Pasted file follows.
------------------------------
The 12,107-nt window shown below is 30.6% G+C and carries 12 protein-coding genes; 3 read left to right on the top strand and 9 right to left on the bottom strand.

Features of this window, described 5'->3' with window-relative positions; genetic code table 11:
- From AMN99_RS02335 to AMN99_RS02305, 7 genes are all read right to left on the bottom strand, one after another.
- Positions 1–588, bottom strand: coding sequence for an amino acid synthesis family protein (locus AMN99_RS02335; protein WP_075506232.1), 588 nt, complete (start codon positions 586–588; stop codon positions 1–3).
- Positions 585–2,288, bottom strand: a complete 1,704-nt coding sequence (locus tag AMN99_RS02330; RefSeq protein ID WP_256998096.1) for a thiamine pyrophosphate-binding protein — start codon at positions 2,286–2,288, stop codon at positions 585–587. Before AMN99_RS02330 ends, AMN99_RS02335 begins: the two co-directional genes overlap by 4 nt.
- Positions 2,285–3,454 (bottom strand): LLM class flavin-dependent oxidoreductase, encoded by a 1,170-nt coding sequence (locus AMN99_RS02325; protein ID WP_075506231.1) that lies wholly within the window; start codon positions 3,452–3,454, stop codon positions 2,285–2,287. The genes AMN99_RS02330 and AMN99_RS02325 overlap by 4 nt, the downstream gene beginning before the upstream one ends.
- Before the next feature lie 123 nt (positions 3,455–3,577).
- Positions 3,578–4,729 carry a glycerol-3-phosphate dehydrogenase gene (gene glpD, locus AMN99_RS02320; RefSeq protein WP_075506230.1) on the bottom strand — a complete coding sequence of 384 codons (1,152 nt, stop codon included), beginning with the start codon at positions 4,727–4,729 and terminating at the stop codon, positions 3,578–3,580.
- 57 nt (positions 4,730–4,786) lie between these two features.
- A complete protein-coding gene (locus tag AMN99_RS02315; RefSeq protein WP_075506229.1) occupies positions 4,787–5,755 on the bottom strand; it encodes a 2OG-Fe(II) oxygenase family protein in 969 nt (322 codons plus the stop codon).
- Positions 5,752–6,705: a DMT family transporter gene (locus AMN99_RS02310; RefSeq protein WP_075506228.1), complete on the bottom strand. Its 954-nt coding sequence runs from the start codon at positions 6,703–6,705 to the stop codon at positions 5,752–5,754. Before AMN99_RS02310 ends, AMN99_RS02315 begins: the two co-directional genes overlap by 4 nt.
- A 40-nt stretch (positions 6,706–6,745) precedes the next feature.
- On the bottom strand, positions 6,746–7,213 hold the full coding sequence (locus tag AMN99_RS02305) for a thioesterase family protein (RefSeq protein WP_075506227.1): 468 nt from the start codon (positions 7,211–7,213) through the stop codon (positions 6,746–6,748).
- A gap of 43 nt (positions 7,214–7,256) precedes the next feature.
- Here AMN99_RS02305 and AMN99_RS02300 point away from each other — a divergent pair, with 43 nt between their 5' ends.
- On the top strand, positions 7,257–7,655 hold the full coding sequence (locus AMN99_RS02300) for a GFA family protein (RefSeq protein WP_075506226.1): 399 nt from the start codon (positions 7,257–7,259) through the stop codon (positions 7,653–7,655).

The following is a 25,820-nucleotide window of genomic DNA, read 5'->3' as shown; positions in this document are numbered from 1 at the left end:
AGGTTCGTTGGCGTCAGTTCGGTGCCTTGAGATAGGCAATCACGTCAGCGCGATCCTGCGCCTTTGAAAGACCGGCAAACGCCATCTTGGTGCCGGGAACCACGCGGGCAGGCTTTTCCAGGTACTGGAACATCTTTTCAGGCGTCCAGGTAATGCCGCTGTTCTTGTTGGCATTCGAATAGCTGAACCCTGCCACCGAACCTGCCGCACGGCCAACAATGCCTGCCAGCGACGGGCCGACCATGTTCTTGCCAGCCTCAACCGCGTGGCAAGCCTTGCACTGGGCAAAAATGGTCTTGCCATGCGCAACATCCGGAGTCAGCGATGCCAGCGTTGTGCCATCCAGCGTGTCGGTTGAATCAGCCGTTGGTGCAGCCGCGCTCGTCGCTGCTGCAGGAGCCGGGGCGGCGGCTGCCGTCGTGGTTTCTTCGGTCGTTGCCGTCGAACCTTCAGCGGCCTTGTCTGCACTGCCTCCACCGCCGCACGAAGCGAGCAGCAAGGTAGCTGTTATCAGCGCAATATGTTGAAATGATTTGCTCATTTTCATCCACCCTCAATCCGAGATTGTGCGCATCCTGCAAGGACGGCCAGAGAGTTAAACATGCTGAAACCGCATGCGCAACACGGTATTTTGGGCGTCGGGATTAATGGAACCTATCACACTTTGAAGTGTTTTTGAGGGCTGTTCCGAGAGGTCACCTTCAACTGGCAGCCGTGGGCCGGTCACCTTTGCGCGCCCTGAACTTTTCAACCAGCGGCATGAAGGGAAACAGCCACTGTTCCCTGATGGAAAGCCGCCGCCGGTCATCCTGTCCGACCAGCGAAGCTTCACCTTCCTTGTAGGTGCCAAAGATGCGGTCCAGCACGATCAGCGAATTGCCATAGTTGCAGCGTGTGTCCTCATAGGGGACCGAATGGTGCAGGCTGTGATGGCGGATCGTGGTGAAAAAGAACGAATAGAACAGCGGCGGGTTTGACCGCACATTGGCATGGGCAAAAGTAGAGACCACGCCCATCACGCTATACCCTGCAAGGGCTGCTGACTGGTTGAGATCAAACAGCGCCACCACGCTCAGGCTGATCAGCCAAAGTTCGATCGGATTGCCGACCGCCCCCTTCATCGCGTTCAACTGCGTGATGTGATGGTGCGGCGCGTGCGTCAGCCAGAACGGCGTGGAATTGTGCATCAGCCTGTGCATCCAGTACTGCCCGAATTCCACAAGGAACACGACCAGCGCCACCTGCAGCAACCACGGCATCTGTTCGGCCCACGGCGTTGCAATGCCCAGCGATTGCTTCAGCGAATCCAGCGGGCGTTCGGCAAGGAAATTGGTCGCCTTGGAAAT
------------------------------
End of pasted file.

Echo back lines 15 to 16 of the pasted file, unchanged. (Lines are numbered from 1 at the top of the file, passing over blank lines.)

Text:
- Here AMN99_RS02305 and AMN99_RS02300 point away from each other — a divergent pair, with 43 nt between their 5' ends.
- On the top strand, positions 7,257–7,655 hold the full coding sequence (locus AMN99_RS02300) for a GFA family protein (RefSeq protein WP_075506226.1): 399 nt from the start codon (positions 7,257–7,259) through the stop codon (positions 7,653–7,655).